Home of Professional Cinematography since 1996

Life of 16mm Film

Published : 5th March 2004


Hi to all the Members

What in your opinions is the remaining life of 16mm film primarily for television?

Would you invest in 16mm Film Equipment? What do the owner/operators out there think?

Thanks

Lawrence Jones



I would certainly only invest in Super-16, never regular 16mm.

A decade ago it made a lot of sense for me to buy my Aaton package. If I had to make that decision right now I wouldn't do it unless I knew for sure that I had the work in place to pay for at least half of the investment within a year. Just way too much of the business slipping away to HD and SD video. Last year my camera package worked about 50-60 days. So far this year it has worked 9 while I've been off shooting HD and SD video.

Mitch Gross
NYC DP



Hi,

Personally, I wouldn't invest in a camera package of any kind right now film or video. I would invest in a good lighting and grip package that will work for any format regardless. I recently sold all of my old film cameras except for my Bolex Rex IV which I'm debating about right now. The video cameras I used over a decade ago are good either for a door stop or a black signal generator.

The only way buying a camera package would make since to me now at my stage is if I had a steady clientele of one particular format. Episodic TV shows like In the Heat of the Night or Touched By an Angel would make since to have super 16 gear for, but docs, as near as I can tell are going video SD and HD.

TV features I can see being either S 16 or 35mm, but unless that's your only type of gig, I can't see buying, I would go with renting the camera package as needed.

Marty Hamrick
Photojournalist/Cinematographer
WJXT TV, Jax., Fl



Marty Hamrick said :

>Personally, I wouldn't invest in a camera package of any kind right now >film or video.

Yes, that hit me recently. As much as owning all of our G&E gear has been a pain in the butt, it's the kit that can work on almost any show regardless of format.

I agree, that unless you have a steady, reliable, well funded client who specifically wants to shoot 16mm (or S16) film, it is probably not wise to purchase a camera at the moment. Not to mention all the advantages of renting a camera.

Roderick Stevens
Az. D.P.
www.restevens.com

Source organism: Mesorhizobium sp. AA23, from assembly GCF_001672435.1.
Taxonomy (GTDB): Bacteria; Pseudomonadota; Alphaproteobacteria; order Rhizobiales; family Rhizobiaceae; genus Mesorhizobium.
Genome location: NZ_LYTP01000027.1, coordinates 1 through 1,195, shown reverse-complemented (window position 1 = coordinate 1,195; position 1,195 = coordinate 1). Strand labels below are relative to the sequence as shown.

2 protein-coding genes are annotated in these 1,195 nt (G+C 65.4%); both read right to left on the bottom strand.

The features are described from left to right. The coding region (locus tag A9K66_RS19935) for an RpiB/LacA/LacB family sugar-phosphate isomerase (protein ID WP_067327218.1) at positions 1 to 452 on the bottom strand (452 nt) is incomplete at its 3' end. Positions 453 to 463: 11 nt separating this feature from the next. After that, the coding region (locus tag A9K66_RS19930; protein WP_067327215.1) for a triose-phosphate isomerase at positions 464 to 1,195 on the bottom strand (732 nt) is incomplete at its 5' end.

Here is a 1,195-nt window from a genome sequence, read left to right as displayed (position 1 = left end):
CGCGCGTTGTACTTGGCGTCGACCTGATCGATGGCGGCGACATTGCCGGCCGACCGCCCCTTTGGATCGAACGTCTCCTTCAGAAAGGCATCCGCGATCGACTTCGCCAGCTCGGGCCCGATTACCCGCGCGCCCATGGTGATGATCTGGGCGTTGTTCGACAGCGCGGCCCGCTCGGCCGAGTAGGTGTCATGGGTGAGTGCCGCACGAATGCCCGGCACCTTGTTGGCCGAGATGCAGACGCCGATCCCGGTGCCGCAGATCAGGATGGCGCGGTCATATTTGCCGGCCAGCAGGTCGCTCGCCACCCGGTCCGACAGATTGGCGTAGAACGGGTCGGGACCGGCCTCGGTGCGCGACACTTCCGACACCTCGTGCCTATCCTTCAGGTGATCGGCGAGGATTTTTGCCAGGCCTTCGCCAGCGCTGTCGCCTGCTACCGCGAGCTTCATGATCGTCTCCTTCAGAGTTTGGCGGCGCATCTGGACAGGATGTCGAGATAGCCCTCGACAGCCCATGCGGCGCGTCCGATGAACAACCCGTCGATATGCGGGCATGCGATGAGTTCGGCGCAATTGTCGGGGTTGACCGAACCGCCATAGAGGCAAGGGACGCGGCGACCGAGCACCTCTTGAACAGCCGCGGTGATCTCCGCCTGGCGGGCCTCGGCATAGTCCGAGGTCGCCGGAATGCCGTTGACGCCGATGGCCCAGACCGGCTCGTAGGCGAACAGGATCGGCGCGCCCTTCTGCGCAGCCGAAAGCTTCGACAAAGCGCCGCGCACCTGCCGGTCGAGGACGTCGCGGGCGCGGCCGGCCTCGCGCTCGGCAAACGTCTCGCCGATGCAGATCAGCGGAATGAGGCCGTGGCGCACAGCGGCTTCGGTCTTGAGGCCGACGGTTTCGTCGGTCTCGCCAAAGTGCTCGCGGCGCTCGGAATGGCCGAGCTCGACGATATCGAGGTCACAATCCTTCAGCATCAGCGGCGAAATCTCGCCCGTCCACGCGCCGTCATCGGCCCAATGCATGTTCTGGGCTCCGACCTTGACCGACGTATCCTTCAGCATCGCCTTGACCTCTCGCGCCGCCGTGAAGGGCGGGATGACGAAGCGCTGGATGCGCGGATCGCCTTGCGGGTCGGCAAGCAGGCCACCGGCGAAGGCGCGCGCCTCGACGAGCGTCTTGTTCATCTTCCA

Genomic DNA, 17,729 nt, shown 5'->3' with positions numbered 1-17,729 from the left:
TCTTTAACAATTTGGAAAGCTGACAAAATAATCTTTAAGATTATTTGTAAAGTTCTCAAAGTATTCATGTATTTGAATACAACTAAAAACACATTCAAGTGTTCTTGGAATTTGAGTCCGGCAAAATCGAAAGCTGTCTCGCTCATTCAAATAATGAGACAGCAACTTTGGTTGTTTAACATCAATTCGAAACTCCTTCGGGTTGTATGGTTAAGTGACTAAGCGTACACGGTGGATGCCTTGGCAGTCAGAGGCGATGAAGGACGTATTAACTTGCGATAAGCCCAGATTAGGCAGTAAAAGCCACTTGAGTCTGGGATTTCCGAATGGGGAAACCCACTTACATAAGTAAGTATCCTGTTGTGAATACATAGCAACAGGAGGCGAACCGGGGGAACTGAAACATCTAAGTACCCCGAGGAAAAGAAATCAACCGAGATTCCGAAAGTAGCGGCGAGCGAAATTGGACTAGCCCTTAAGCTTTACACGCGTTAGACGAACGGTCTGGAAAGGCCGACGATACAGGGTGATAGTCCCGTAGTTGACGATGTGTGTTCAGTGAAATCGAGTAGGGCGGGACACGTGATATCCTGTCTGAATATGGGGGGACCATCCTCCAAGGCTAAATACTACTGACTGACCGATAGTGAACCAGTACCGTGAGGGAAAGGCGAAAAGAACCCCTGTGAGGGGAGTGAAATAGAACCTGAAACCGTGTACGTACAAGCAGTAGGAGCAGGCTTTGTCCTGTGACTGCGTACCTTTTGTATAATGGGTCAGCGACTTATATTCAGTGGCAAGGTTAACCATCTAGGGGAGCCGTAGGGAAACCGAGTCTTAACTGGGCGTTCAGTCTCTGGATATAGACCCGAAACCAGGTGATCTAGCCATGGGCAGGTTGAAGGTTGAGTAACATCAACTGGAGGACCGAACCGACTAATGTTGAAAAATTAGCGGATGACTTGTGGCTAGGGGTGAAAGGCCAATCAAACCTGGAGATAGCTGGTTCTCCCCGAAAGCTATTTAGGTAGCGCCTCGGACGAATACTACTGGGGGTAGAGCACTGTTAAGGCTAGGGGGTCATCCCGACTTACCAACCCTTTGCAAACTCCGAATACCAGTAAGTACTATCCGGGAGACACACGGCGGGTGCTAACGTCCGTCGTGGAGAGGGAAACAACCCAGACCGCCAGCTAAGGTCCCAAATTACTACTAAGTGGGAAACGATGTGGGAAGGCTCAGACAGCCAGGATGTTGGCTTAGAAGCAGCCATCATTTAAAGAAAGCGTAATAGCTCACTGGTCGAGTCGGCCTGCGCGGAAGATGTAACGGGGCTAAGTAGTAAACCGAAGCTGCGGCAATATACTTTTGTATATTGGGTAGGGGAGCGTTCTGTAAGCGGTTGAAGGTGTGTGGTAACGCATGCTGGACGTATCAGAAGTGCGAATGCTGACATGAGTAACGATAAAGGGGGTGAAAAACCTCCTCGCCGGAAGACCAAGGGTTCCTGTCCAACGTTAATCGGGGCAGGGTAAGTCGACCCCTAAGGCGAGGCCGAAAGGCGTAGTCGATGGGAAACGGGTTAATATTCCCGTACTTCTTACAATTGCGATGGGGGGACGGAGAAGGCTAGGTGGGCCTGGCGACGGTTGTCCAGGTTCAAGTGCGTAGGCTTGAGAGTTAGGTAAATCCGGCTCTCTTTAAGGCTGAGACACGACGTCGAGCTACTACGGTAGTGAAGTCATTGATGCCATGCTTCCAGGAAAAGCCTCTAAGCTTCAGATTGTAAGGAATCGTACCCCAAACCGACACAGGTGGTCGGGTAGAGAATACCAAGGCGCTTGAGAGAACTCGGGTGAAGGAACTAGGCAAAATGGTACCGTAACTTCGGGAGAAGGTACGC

12On / 12Off



Roderick Stevens writes :

>Yes, that hit me recently. As much as owning all of our G&E gear has >been a pain in the butt, it's the kit that can work on almost any show >regardless of format.

But you're forgetting about DV. Digital doesn't need lights. It said so in the New York Times.

Brian Heller
IA 600 DP



Brian Heller wrote:

>But you're forgetting about DV. Digital doesn't need lights. It said so in >the New York Times

Except for the one on top the camera when shooting Dogma

Wade K. Ramsey, DP
Dept. of Cinema & Video Production
Bob Jones University
Greenville, SC 29614



Brian Heller said :

>But you're forgetting about DV. Digital doesn't need lights. It said so in >the New York Times

Yes, I know that! But I've been fortunate enough to get hired by foolish Producers who hear from other foolish filmmakers that DV indeed does require lighting. I've used this to my advantage by convincing them to rent our truck full of completely unnecessary toys. I of course bring the truck to he set, and have the unnecessary guys unload lots of stands and lights. I often even go through the hassle of plugging them in and pointing them in the general direction of the scene - just so to justify the invoice.

I've got to take advantage of them until they realize that no lighting necessary and Dogsh*# (er-ma) is the way to go. :-)

Roderick Stevens
Az. D.P. (who pretends to light DV not entirely unlike film)
12On / 12Off



>Except for the one (light) on top the camera when shooting Dogma...

What about the light bulb over the director's head that lights up whenever he gets a bright idea? Does that light source count in a Dogma film?

Jessica Gallant
Los Angeles based Director of Photography